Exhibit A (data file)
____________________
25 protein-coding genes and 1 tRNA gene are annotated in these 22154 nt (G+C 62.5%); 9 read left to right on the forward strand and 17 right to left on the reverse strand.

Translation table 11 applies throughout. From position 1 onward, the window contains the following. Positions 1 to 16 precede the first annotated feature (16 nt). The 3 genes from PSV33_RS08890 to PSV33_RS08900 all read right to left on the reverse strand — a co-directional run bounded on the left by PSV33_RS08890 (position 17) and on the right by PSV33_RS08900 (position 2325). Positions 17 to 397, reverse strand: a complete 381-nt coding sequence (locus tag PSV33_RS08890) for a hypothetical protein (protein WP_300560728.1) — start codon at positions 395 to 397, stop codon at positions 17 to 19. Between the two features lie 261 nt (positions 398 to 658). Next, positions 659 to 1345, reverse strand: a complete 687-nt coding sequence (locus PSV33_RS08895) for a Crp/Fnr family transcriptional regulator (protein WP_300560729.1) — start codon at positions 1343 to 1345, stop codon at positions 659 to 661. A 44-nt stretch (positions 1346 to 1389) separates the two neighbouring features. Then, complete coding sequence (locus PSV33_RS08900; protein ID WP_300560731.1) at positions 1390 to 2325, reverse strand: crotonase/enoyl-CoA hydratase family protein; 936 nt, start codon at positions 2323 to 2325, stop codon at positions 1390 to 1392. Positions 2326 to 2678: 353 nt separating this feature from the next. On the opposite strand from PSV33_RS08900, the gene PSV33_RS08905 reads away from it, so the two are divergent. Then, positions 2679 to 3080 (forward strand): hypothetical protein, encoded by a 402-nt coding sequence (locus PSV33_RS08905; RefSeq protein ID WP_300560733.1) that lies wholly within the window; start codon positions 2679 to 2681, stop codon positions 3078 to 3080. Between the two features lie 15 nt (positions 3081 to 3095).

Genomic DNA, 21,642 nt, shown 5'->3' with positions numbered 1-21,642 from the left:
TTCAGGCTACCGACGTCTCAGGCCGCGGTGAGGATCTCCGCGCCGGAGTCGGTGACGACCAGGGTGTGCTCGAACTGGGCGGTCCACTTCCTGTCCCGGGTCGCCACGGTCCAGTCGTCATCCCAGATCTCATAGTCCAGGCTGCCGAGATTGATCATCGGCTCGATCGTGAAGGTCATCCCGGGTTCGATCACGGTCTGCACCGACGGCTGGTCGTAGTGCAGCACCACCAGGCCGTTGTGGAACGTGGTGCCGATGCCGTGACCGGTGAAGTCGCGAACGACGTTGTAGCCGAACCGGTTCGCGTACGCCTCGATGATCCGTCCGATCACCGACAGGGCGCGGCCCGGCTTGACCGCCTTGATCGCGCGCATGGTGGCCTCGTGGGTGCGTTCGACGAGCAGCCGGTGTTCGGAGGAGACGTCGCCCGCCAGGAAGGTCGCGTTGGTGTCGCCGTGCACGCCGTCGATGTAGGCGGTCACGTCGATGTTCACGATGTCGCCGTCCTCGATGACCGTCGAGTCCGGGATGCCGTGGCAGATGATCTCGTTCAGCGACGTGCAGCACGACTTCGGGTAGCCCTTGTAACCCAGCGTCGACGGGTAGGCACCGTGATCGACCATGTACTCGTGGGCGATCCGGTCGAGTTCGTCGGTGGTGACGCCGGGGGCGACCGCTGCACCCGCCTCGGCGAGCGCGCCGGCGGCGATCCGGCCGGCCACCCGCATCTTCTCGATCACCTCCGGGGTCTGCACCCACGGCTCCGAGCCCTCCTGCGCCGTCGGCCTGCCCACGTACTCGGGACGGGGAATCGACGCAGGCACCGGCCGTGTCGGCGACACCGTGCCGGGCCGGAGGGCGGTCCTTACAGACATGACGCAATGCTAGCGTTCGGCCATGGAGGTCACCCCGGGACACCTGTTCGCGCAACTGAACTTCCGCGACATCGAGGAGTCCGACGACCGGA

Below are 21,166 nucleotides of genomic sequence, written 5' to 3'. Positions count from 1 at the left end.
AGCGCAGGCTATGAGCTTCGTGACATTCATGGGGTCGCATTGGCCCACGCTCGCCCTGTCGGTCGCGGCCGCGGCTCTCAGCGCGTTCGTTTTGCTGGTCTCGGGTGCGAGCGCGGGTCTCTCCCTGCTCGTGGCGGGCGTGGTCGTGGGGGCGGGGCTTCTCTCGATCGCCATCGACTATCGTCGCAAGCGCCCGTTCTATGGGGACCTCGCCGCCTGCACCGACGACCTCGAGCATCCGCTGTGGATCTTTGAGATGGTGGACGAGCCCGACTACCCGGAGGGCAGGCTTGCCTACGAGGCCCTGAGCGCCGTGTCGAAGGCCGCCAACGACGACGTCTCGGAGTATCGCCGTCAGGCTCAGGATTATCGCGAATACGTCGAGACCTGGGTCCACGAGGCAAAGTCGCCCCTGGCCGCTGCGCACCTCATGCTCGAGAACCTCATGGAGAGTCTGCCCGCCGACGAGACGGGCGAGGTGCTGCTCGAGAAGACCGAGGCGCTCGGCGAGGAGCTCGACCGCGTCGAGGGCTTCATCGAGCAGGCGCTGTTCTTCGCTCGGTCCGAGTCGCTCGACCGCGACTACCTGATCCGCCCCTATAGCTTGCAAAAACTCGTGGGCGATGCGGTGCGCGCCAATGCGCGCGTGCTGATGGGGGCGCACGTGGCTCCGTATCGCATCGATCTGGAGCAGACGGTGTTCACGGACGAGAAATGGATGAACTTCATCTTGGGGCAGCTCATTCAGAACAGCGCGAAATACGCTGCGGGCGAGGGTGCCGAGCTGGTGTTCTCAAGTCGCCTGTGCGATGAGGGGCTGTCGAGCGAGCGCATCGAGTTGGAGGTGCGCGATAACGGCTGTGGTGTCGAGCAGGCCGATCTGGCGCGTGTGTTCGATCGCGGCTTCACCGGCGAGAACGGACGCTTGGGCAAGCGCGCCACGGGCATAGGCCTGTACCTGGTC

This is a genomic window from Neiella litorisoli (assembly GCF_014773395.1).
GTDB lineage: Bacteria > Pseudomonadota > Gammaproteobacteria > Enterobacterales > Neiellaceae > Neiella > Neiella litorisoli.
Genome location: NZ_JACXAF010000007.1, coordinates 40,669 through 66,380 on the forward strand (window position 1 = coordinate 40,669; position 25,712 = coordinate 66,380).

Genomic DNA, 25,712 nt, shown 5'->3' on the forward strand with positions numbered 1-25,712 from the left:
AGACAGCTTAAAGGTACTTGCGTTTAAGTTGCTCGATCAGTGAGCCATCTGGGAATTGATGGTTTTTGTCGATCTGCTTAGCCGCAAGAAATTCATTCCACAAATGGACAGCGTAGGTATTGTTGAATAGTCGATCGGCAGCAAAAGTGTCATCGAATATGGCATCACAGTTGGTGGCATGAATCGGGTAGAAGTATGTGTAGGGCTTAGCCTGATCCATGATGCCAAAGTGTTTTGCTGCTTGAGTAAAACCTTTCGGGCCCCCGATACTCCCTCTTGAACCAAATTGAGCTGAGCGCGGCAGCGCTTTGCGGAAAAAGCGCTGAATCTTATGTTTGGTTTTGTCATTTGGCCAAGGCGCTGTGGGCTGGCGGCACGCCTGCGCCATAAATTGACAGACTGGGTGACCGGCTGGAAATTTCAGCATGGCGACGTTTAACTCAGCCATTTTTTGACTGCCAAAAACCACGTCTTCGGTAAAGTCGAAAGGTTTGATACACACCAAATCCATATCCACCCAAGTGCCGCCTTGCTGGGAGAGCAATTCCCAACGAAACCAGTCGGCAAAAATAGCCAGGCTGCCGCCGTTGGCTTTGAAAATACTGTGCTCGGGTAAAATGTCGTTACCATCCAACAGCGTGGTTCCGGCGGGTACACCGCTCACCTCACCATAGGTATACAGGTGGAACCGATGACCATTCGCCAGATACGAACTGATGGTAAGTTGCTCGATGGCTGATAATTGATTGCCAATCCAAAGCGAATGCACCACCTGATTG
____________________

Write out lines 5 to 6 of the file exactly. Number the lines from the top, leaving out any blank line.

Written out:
Below are 21,166 nucleotides of genomic sequence, written 5' to 3'. Positions count from 1 at the left end.
AGCGCAGGCTATGAGCTTCGTGACATTCATGGGGTCGCATTGGCCCACGCTCGCCCTGTCGGTCGCGGCCGCGGCTCTCAGCGCGTTCGTTTTGCTGGTCTCGGGTGCGAGCGCGGGTCTCTCCCTGCTCGTGGCGGGCGTGGTCGTGGGGGCGGGGCTTCTCTCGATCGCCATCGACTATCGTCGCAAGCGCCCGTTCTATGGGGACCTCGCCGCCTGCACCGACGACCTCGAGCATCCGCTGTGGATCTTTGAGATGGTGGACGAGCCCGACTACCCGGAGGGCAGGCTTGCCTACGAGGCCCTGAGCGCCGTGTCGAAGGCCGCCAACGACGACGTCTCGGAGTATCGCCGTCAGGCTCAGGATTATCGCGAATACGTCGAGACCTGGGTCCACGAGGCAAAGTCGCCCCTGGCCGCTGCGCACCTCATGCTCGAGAACCTCATGGAGAGTCTGCCCGCCGACGAGACGGGCGAGGTGCTGCTCGAGAAGACCGAGGCGCTCGGCGAGGAGCTCGACCGCGTCGAGGGCTTCATCGAGCAGGCGCTGTTCTTCGCTCGGTCCGAGTCGCTCGACCGCGACTACCTGATCCGCCCCTATAGCTTGCAAAAACTCGTGGGCGATGCGGTGCGCGCCAATGCGCGCGTGCTGATGGGGGCGCACGTGGCTCCGTATCGCATCGATCTGGAGCAGACGGTGTTCACGGACGAGAAATGGATGAACTTCATCTTGGGGCAGCTCATTCAGAACAGCGCGAAATACGCTGCGGGCGAGGGTGCCGAGCTGGTGTTCTCAAGTCGCCTGTGCGATGAGGGGCTGTCGAGCGAGCGCATCGAGTTGGAGGTGCGCGATAACGGCTGTGGTGTCGAGCAGGCCGATCTGGCGCGTGTGTTCGATCGCGGCTTCACCGGCGAGAACGGACGCTTGGGCAAGCGCGCCACGGGCATAGGCCTGTACCTGGTC